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McElroy v. Terminal Railroad Association of St. Louis

UNITED STATES COURT OF APPEALS FOR THE SEVENTH CIRCUIT


February 28, 1968

JOHN P. MCELROY ET AL., PLAINTIFFS-APPELLANTS
v.
TERMINAL RAILROAD ASSOCIATION OF ST. LOUIS, DEFENDANT-APPELLEE. BROTHERHOOD OF LOCOMOTIVE ENGINEERS, INTERVENOR-APPELLEE

Hastings, Chief Judge, and Schnackenberg and Cummings, Circuit Judges.

Author: Cummings

CUMMINGS, C. J.:

Plaintiffs are 52 employees of the Terminal Railroad Association of St. Louis ("Terminal") and are members of the Brotherhood of Locomotive Firemen and Enginemen ("Firemen"). Terminal is a switching terminal serving 14 trunk-line railroads in the St. Louis area. It is a common carrier by railroad and subject to the Railway Labor Act (45 U.S.C. § 151 et seq.). The complaint alleges that Terminal violated the Railway Labor Act by entering into a November 15, 1965, agreement with the Brotherhood of Locomotive Engineers ("Engineers"), providing that employees working as locomotive engineers must be represented exclusively by the Engineers' union as to grievances processed on the Terminal Railroad, even though the particular employees are members only of the Firemen's union and wish to be represented by that union. Relying on certain provisions of the Railway Labor Act, plaintiffs in effect are seeking a judgment that would require Terminal to confer and negotiate with the Firemen, the representative designated by plaintiffs, in settling grievance and disciplinary matters.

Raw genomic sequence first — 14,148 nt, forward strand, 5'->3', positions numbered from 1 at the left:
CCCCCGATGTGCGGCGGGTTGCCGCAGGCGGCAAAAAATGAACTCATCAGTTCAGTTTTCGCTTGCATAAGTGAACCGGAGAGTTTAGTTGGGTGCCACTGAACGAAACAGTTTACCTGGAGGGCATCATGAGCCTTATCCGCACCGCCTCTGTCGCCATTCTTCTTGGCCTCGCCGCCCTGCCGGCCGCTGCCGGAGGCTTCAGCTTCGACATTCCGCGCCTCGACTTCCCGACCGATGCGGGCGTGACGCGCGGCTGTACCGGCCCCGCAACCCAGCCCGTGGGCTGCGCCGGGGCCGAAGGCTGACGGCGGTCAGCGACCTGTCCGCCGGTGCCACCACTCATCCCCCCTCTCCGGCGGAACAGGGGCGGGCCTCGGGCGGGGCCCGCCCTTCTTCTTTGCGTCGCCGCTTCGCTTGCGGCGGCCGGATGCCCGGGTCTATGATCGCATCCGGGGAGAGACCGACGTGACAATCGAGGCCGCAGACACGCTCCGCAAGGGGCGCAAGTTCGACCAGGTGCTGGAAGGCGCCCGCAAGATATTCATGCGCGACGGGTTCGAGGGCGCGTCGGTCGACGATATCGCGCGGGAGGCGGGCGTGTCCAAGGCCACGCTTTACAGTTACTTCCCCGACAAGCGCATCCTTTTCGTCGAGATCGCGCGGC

Plaintiffs began their employment with Terminal as locomotive firemen, and their rates of pay, rules of employment and working conditions were established pursuant to collective bargaining agreements between the Firemen and Terminal. They were later promoted to locomotive engineers and have seniority status in both crafts. They shuttle back and forth between the two crafts, depending upon the needs of Terminal. When their seniority standings on the engineers' seniority roster are insufficient to permit their continuing work in that craft, they work in the craft of locomotive firemen. When they work as firemen, the collective bargaining contract between the Firemen and Terminal establishes the applicable rates of pay and working conditions; when they work as engineers, the bargaining contract between the Engineers and Terminal governs such matters.

While 17 of the plaintiffs were working as locomotive engineers, they filed time claims with Terminal. These claims were denied at the initial level on Terminal's property. Thereafter, the Firemen's union appealed the claims to Terminal's General Superintendent and then to its Manager of Labor Relations. These officials denied the appeals on the ground that the November 15, 1965, agreement between Terminal and the Engineers permits only the Engineers' union to represent locomotive engineers in the handling of time claims and grievances.